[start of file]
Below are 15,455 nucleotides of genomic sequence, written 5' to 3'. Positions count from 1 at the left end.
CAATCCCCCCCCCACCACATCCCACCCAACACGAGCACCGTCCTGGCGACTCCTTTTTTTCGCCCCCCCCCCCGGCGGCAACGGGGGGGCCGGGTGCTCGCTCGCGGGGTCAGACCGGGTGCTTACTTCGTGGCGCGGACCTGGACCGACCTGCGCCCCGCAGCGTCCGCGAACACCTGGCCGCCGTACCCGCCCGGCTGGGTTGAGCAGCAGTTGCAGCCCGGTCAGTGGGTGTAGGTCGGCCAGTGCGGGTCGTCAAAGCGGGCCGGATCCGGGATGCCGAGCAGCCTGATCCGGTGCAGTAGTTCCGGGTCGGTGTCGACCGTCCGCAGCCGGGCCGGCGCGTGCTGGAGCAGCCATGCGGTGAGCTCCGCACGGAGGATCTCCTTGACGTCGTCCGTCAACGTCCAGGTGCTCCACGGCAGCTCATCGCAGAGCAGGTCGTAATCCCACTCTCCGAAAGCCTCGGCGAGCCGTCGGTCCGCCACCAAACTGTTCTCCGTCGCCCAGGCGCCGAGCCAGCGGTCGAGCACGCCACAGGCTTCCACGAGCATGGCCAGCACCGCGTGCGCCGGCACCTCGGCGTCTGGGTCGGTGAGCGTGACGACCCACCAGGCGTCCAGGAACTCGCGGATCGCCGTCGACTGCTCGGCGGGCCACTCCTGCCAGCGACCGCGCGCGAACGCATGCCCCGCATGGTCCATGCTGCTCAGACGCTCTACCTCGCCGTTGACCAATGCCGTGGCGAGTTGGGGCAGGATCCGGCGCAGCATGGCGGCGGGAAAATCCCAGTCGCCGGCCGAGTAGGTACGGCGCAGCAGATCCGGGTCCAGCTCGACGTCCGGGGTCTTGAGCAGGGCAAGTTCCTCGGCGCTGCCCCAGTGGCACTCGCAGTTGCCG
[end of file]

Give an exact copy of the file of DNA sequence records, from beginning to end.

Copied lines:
Below are 15,455 nucleotides of genomic sequence, written 5' to 3'. Positions count from 1 at the left end.
CAATCCCCCCCCCACCACATCCCACCCAACACGAGCACCGTCCTGGCGACTCCTTTTTTTCGCCCCCCCCCCCGGCGGCAACGGGGGGGCCGGGTGCTCGCTCGCGGGGTCAGACCGGGTGCTTACTTCGTGGCGCGGACCTGGACCGACCTGCGCCCCGCAGCGTCCGCGAACACCTGGCCGCCGTACCCGCCCGGCTGGGTTGAGCAGCAGTTGCAGCCCGGTCAGTGGGTGTAGGTCGGCCAGTGCGGGTCGTCAAAGCGGGCCGGATCCGGGATGCCGAGCAGCCTGATCCGGTGCAGTAGTTCCGGGTCGGTGTCGACCGTCCGCAGCCGGGCCGGCGCGTGCTGGAGCAGCCATGCGGTGAGCTCCGCACGGAGGATCTCCTTGACGTCGTCCGTCAACGTCCAGGTGCTCCACGGCAGCTCATCGCAGAGCAGGTCGTAATCCCACTCTCCGAAAGCCTCGGCGAGCCGTCGGTCCGCCACCAAACTGTTCTCCGTCGCCCAGGCGCCGAGCCAGCGGTCGAGCACGCCACAGGCTTCCACGAGCATGGCCAGCACCGCGTGCGCCGGCACCTCGGCGTCTGGGTCGGTGAGCGTGACGACCCACCAGGCGTCCAGGAACTCGCGGATCGCCGTCGACTGCTCGGCGGGCCACTCCTGCCAGCGACCGCGCGCGAACGCATGCCCCGCATGGTCCATGCTGCTCAGACGCTCTACCTCGCCGTTGACCAATGCCGTGGCGAGTTGGGGCAGGATCCGGCGCAGCATGGCGGCGGGAAAATCCCAGTCGCCGGCCGAGTAGGTACGGCGCAGCAGATCCGGGTCCAGCTCGACGTCCGGGGTCTTGAGCAGGGCAAGTTCCTCGGCGCTGCCCCAGTGGCACTCGCAGTTGCCG